In a few days Apple will send out a press release celebrating the approval of the App Store's 100,000th application. The news will be met with much celebration at Cupertino and pages of analysis from bloggers and tech sites. The rapid, unconstrained growth of the App Store is fine news for Apple shareholders and iPhone owners, but the message it carries for developers is not entirely pleasant. In a crowded ecosystem with 100,000 apps and counting, how do you separate your product from the herd?
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This isn't just a problem for apps that have dozens of virtually identical competitors gobbling up their customers. Even if your app is truly unique it has better than even odds of being buried under a mountain of crap. When the cost of successfully pushing an app becomes greater than the small developer is able to bear, those independent (and innovative) small developers risk being pushed out of the business altogether.
Much of the App Store's initial growth was pushed by success stories of brilliant new apps created by tiny developers with virtually no funding. Everyone with even the slightest bit of programming acumen wanted to try their hand at making the next blockbuster app. This app rush lead to a lot of terrible, derivative apps, but it turned up just enough gold to keep the App Store's momentum going.
As the App Store ages things are bound to change. No platform can maintain that kind of growth and dynamism forever. Less clunky, buggy apps from fly-by-night developers is a good thing, but less innovation from genuinely clever start-ups is a bad thing. Is there some way to for us to get rid of one without losing the other?
The answer to that question just might be yes thanks to Chorus, an upcoming new app (currently in beta) from envIO networks that adds social networking to the app buying process as a way to target app advertising more precisely than ever before.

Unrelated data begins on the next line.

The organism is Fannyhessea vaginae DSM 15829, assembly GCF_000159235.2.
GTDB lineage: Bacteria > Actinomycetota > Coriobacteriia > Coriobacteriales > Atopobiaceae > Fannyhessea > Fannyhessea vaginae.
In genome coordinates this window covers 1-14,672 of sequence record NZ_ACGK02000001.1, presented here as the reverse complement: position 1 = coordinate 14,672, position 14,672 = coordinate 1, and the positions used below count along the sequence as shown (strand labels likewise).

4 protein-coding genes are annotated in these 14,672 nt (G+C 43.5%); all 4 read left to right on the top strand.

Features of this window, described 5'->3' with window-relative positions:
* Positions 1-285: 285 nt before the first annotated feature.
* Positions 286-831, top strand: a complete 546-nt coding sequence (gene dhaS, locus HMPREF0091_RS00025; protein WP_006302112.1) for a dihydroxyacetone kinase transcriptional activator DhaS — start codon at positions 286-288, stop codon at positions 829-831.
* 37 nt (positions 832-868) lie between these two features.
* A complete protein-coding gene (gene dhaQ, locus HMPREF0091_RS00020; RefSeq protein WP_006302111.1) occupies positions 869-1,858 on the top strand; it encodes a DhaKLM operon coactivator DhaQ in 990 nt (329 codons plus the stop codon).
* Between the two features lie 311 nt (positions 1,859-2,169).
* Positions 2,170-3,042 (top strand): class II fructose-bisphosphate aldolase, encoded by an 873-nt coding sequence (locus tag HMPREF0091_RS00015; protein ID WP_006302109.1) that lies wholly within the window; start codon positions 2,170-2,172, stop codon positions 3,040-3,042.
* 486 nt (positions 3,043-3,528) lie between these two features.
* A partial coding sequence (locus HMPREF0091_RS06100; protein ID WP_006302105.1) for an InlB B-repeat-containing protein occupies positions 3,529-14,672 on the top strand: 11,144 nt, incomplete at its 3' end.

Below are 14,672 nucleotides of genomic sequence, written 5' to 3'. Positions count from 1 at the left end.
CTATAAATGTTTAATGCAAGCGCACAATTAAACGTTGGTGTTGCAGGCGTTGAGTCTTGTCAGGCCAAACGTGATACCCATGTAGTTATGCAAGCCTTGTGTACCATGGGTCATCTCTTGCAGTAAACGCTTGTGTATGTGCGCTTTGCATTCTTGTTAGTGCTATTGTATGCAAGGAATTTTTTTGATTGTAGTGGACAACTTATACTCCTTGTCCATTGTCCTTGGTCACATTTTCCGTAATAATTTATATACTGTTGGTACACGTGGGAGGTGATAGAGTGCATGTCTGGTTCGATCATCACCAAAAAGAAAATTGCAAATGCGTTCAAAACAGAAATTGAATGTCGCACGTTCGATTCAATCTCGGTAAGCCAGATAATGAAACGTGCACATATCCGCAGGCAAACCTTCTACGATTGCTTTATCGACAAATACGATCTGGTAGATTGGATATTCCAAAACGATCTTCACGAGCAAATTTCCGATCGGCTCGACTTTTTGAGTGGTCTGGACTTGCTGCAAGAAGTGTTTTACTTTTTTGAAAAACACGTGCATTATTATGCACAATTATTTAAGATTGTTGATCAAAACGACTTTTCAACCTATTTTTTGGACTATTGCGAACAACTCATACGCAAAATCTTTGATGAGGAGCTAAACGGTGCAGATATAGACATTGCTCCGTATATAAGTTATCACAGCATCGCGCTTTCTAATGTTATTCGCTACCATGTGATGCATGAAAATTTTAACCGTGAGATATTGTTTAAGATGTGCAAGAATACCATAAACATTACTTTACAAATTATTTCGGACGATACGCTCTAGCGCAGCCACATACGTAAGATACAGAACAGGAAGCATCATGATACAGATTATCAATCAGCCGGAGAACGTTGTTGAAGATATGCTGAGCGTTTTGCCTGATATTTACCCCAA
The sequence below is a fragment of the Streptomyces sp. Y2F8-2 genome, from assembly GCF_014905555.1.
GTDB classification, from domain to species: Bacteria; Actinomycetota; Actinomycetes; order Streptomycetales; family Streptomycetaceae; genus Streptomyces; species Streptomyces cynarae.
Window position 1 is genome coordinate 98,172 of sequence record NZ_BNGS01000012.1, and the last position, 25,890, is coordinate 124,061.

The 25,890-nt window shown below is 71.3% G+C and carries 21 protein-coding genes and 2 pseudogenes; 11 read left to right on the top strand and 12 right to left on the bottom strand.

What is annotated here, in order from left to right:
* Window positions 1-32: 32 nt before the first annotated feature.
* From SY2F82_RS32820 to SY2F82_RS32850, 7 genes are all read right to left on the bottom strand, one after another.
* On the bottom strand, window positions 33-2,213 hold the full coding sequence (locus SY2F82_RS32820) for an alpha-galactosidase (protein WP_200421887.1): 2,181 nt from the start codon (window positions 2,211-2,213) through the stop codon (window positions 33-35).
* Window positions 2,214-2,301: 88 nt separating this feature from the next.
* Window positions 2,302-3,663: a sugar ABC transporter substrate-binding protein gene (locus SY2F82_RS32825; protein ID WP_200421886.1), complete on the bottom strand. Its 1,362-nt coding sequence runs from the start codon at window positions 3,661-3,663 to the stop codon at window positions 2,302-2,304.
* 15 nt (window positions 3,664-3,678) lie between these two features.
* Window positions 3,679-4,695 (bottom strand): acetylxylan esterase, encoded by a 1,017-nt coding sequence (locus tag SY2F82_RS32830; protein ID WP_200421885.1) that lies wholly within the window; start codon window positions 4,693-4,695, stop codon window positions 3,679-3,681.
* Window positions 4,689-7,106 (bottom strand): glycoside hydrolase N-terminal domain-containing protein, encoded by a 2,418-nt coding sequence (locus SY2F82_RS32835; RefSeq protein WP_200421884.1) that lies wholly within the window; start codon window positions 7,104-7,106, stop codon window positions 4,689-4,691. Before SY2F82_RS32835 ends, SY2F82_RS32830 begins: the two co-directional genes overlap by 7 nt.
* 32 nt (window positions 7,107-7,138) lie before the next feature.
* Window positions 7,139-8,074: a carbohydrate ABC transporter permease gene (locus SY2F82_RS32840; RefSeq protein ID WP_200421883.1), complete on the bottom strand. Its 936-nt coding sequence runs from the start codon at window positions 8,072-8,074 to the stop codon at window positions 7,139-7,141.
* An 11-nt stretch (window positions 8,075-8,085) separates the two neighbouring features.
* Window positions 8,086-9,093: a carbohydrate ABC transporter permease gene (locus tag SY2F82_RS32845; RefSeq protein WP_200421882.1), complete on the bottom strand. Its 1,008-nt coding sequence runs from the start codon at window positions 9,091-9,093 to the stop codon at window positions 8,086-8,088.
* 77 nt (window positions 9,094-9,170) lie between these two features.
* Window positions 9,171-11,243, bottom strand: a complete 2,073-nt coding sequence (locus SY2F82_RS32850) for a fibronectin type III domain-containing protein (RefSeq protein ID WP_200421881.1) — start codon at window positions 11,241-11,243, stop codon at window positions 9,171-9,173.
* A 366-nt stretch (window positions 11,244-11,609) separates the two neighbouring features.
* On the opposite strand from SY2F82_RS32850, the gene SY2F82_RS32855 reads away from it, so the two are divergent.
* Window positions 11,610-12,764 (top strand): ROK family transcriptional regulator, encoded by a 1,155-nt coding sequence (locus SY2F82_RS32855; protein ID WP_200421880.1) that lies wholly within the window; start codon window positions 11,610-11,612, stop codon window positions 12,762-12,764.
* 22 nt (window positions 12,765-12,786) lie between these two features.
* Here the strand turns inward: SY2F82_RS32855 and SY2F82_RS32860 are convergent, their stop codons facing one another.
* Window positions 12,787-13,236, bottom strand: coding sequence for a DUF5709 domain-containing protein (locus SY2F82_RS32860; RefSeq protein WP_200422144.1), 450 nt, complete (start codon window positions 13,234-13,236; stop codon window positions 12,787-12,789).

“Our approach is to take the current informal approach we use to find apps, and then try to find a systematic approach.” Manish Jha, president and CEO of envIO networks explained to me in an interview last Friday.
The “informal approach” Manish referred to is the way most of us first hear about everything from cool new apps to hilarious YouTube videos. We tend to trust our friends and family when they recommend something to us. Your brother isn't making any money when he turns you on to a hot new app, he just wants to show you something cool. Your best friend has no vested interest in turning that YouTube video of a talking cat into a viral sensation, he's just sharing something he found funny.
Thanks to the Internet, the average consumer is the savviest he's ever been. The instant we recognize that we're being advertised to we activate our 'Bullshit Radar'. We become suspicious of everything we hear, and that makes us a lot less likely to spend money. Advice from our friends and family, viral trends and Internet memes tends to bypass that radar though. If the person urging us to buy, download, or view a product has no obvious fiscal interest in doing so, we tend to trust them. “The number of people using Facebook and twitter, is exploding. We are creating a way for people to use these to show off new apps. You download a new app and like it, and your friends see what app and how you rated it.” explained Manish.
The Chorus team aren't taking their only leads from social networking sites. They've pulled a leaf out of Genius' book and created what they call the 'Social Genome'.
“Not all of our friends are of equal value to us, and not all of their opinions are of equal value to us. What the social genome does is figure out behind the scenes based on what you own and what you click on, what would be the most relevant new applications to advise you to buy. Sort of like genius, but based on our social relationships and interactions with friends.”